So back to pet shops. Let me talk a bit about ‘squelching’ (i.e. issues you are trying to resolve re-appearing in another way because you stop one activity). In the USA, both retailer and breeder have to be inspected before a sale can take place. Out of 13,500 retailers in the USA, only 325 sell puppies but because of the ‘squelching’ effect on retail puppy sales and the continued demand for puppies, 30% of puppies are now supplied to the public via re-homing /rescue centres. ‘Excellent’ I hear you say, ‘what a great job’ - except that as neither the breeder nor the re-homing centres need to be inspected, you now have no regulation at all. Is that really good for animal welfare? Incidentally the ‘sale’ is via “donation” to both the breeder and to the public! Still money being transacted and presumably profit is made, except the point of sale has now shifted to something that is totally unregulated.
Here’s another example. In Austria in 2004, the government banned the sale of puppies in pet shops by law. This sounds great, except a few years later it was re-allowed because the sale of puppies, instead of being regulated and visible, had been driven to the internet and the layby sales of puppies from the back of vans, with serious compromises in animal welfare.
The Pet Animals Act 1951 is outdated and far from perfect. With little government appetite to amend current regulation (as demonstrated in parliament with your e-petition), we are forced to operate within the framework of existing and complex laws, whilst endeavouring all the time to raise standards and professionalism of our members.
Currently it is legal for puppies to be sold in pet shops. Whilst the Model Licence Conditions for Pet Vending published by the Chartered Institute for Environmental Health in 2013 are an excellent basis for protecting animal welfare, PIF and its membership have gone a step further. We have developed the criteria for an audit which our puppy selling retailers will now have to pass in order to remain in membership. These criteria are defined and measureable; participating retailers will be visited on an annual basis by independent, experienced auditors and there will be spot checks. We are therefore satisfied that within the current licensing laws, our members operate above the standard required. I would urge people to join with PIF in promoting and improving quality standards, rather than simply berating it.
Today, we have two member pet shops that sell puppies (they also breed puppies) and they have agreed to go through our new quality scheme. The remaining shops who sell puppies are not our members. One other point you might wish to remind yourself about is that the Model Licence Conditions which Local Authorities use to licence retailers including those selling puppies was written and endorsed by Dogs Trust, BVA, and International Cat Care with consultation from the RSPCA.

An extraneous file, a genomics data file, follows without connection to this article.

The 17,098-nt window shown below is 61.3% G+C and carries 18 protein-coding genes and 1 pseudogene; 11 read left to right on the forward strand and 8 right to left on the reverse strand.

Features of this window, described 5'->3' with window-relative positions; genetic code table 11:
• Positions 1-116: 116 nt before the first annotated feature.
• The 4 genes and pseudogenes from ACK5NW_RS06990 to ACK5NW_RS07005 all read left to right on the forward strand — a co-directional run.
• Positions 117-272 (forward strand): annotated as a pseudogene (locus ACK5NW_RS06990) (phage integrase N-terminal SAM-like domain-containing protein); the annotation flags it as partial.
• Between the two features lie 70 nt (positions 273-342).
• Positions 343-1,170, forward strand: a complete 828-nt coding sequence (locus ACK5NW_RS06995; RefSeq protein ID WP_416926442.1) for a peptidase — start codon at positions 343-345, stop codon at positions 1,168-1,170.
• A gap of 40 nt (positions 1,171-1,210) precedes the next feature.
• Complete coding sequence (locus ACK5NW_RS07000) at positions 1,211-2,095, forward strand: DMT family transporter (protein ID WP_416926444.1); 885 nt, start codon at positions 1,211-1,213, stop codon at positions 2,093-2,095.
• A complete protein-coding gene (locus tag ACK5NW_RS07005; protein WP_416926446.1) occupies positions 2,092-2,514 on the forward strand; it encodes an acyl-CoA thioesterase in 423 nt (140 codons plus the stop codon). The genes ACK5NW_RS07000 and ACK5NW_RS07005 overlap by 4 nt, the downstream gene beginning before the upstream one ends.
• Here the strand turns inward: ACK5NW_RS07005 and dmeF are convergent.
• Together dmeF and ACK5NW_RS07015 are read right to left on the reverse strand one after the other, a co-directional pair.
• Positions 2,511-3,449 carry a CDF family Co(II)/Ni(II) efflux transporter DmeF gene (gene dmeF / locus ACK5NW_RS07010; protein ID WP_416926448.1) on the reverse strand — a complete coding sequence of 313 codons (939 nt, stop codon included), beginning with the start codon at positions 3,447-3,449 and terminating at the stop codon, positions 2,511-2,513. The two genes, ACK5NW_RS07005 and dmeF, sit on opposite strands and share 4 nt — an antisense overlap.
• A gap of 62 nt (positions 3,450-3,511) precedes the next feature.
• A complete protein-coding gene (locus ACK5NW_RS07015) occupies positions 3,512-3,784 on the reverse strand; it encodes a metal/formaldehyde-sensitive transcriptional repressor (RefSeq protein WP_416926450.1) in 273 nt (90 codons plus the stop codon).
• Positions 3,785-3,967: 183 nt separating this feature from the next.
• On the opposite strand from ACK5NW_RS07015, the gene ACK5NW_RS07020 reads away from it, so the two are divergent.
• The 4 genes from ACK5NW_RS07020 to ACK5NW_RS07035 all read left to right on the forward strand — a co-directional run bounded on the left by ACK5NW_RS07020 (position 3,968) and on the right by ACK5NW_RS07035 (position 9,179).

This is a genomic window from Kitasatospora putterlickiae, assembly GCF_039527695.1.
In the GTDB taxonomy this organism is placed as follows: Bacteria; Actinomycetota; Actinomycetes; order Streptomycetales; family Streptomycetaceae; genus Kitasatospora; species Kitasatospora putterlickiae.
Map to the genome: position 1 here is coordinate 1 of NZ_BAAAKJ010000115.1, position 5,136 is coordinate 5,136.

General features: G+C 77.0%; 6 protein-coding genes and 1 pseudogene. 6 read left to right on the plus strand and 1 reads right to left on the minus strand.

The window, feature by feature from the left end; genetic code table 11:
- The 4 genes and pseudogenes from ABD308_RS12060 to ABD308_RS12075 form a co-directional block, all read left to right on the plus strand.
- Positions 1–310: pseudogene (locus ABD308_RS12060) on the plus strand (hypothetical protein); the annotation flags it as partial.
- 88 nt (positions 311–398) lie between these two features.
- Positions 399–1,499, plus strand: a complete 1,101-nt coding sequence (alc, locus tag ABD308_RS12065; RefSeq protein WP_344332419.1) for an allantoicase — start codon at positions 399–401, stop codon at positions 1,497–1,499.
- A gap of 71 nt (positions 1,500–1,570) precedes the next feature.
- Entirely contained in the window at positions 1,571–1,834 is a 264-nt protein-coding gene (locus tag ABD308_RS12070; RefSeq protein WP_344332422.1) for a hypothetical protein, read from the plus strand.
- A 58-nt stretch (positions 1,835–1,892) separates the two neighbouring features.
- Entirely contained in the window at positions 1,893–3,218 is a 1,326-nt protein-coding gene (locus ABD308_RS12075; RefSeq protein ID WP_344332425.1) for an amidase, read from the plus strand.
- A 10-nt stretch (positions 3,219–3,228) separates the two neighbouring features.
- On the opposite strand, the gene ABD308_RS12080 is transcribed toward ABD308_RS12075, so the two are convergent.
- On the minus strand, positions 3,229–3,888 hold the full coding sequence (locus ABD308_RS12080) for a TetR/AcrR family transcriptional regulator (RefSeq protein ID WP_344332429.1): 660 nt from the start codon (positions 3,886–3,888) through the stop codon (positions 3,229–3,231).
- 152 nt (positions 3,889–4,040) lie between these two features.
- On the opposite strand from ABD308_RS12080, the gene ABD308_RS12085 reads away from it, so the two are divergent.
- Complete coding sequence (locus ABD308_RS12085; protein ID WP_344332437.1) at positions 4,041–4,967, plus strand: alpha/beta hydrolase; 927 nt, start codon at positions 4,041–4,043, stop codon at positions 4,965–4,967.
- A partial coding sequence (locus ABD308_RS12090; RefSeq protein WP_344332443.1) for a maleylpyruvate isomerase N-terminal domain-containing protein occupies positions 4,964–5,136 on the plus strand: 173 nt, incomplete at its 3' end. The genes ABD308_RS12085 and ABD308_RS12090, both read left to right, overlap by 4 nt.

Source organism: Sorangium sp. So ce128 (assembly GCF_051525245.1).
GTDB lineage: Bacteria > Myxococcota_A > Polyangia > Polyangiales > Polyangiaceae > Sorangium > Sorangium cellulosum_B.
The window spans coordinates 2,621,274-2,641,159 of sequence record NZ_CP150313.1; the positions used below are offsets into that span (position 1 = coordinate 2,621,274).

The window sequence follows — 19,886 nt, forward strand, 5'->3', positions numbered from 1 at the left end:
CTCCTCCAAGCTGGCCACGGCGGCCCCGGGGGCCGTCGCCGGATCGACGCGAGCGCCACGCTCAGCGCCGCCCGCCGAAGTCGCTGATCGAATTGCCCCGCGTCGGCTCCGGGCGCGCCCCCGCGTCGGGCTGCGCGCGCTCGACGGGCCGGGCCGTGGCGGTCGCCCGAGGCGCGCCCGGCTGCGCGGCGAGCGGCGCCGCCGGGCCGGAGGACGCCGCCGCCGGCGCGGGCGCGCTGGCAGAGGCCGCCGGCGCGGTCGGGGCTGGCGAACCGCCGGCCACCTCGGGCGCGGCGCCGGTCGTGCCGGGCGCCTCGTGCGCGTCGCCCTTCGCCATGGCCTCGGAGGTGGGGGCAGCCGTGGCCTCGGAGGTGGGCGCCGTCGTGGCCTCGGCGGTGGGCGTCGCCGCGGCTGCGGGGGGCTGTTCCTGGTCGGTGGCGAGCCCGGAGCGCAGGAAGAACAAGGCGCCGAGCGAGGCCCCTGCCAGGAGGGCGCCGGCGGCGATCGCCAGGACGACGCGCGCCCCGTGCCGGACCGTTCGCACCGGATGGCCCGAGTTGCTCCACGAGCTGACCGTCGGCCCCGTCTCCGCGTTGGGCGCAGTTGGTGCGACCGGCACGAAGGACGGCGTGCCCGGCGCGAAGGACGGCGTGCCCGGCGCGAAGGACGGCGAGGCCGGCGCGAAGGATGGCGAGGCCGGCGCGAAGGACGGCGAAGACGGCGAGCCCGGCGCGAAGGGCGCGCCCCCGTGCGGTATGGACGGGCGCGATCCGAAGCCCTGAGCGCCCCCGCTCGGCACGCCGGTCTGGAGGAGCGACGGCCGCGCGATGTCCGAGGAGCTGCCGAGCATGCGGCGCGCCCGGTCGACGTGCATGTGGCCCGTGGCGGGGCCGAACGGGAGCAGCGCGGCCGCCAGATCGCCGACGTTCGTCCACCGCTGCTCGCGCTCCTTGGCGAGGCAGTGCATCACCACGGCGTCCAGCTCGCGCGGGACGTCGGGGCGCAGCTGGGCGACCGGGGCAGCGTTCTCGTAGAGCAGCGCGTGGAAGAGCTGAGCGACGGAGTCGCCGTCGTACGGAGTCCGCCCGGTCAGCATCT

PIF constantly strives to ensure that our members raise standards within the pet industry with an ever-present focus on animal welfare – whatever their line of business. We have been instrumental in introducing a quality standard for dog groomers (a currently unregulated profession); we liaise and work with all the main companion animal organisations and charities on a range of initiatives and policy work and we are currently working on improved licensing for pet retailers, kennels, catteries, home-boarders and dog crèches. This alongside our suite of qualifications, online training opportunities, events and courses helps raise the standards of UK pet businesses.
Facebook posts and tweets to PIF members’ sites along the lines of “supporting any part of the pet shop puppies chain is disgusting Pet Industry Federation and its members should be ashamed of themselves #wheresmum”, are not simply unhelpful; they are counter- productive, defamatory and very unprofessional. I would ask you to cease and desist in making such statements and/or urging others to make such statements.
The government believes there is enough animal legislation to deal with the issue. Some organisations and senior vets believe we should increase puppy breeding by audited large scale UK breeders in order to meet market demand and to overcome the issue of battery puppy farms and imports. Would you support this?
PIF is a membership organisation that is happy to, and does, collaborate with a broad range of animal charities and welfare organisations. We have a charter and standards which is why businesses become members and if these are broken the business would be expelled from membership. We can only represent the interests of our members and do not represent non- members.
I believe you consider, incorrectly, that we represent the whole industry and can therefore bring pressure to bear on errant retailers who are not our members. If you know that puppies are being sold under age or are coming from commercial breeders that breach the Animal Welfare Act, why don’t you and your followers inform the RSPCA or report the errant outlet to the local authority? This would be better use of your time, and could yield a positive result.
Your cause is just, your engagement and communication is misaligned. Please contact my office and let me know when you would like to meet and engage on a professional face to face basis.
Pet industry Federation